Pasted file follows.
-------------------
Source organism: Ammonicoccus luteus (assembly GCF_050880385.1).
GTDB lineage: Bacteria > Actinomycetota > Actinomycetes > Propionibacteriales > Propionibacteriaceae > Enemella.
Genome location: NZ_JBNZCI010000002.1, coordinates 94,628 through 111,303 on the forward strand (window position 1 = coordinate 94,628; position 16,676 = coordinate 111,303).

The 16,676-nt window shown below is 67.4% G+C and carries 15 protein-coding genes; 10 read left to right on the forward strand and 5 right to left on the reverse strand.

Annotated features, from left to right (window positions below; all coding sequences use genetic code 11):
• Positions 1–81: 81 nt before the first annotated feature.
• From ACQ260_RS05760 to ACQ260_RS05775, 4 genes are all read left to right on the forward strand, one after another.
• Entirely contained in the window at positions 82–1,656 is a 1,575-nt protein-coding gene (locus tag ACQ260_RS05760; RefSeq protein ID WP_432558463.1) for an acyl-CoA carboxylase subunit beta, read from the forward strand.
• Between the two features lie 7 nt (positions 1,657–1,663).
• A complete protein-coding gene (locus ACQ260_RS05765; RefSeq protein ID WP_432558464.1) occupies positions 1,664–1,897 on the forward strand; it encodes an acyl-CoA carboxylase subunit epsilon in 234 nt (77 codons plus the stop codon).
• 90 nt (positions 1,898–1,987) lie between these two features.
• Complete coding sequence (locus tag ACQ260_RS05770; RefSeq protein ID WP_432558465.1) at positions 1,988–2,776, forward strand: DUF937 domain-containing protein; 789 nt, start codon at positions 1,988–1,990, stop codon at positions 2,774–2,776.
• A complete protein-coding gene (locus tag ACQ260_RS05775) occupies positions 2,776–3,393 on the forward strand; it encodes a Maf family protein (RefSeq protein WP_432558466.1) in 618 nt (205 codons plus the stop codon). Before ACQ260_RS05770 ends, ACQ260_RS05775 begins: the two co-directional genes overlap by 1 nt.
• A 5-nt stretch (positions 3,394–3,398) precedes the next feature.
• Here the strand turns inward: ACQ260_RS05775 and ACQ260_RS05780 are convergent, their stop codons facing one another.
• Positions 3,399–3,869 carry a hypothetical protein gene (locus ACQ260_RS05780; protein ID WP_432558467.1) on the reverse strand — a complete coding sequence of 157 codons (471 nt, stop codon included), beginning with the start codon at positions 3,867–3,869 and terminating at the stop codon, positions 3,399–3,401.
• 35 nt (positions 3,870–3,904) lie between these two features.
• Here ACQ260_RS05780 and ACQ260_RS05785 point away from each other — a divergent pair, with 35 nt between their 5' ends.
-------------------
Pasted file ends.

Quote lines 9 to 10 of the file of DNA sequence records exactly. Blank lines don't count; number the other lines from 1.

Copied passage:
• Between the two features lie 7 nt (positions 1,657–1,663).
• A complete protein-coding gene (locus ACQ260_RS05765; RefSeq protein ID WP_432558464.1) occupies positions 1,664–1,897 on the forward strand; it encodes an acyl-CoA carboxylase subunit epsilon in 234 nt (77 codons plus the stop codon).